Double Mastectomy Linked to More Work Absences for Women with Early-Stage Breast Cancer

Double Mastectomy Linked to More Work Absences for Women with Early-Stage Breast Cancer
Double mastectomy, an aggressive surgical procedure to remove both breasts, increases the chances that early stage breast cancer patients will miss work for longer periods or stop working entirely, a new study found. However, the treatment is not linked to better survival rates, prompting researchers to suggest that employment and other quality of life factors

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  1. Anne says:

    I am being treated for Stage 2A breast cancer right now — one more chemo treatment to go! My doctors have told me “we’re going for a cure here”, and I totally believe it WITHOUT QUESTION.
    Breast cancer is not automatically a death…

    • Susan says:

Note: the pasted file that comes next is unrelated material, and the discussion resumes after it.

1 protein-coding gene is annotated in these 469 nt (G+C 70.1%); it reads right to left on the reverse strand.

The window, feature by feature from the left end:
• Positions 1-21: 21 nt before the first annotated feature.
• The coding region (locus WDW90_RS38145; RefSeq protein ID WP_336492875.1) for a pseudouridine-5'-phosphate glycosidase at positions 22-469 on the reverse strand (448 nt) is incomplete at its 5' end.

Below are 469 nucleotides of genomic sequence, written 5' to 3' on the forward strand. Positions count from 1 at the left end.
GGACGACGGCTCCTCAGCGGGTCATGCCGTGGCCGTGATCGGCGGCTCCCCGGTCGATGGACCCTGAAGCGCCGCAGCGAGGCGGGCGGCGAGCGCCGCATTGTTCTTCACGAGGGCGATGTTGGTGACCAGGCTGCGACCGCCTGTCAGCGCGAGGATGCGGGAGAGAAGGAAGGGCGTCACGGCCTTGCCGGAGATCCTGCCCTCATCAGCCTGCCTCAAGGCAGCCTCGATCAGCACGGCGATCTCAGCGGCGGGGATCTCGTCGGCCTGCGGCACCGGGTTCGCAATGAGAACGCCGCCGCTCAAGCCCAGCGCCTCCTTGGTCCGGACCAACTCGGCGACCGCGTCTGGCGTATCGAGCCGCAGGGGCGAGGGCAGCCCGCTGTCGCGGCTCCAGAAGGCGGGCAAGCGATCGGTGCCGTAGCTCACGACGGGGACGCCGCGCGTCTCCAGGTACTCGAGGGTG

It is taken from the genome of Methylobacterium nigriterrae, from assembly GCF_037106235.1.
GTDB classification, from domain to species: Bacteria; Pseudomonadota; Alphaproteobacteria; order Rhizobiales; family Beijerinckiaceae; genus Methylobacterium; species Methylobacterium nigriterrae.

Anne, I am sending you my best as you finish your chemotherapy. I remember finishing a TAC regimen two years ago (right before Thanksgiving.) It is amazing what progress has been made with breast cancer. I hope we both can look forward to being long term survivors. Take Care,

  2. Debbie says:

    I think the focus should be on this quote “Patients with more employee benefits were less likely to miss work or leave altogether. Black patients were nearly two times more likely to have work affected than white patients.”
    The reasons women are opting for bilateral mastectomy vary. Did this study look at how much work is missed for follow up procedures, and women who had lumpectomies and then subsequent cancers.
    I am BRCA2+ and had a prophylactic bilateral mastectomy. My sister also positive did not. She is now Stage 4 BC.

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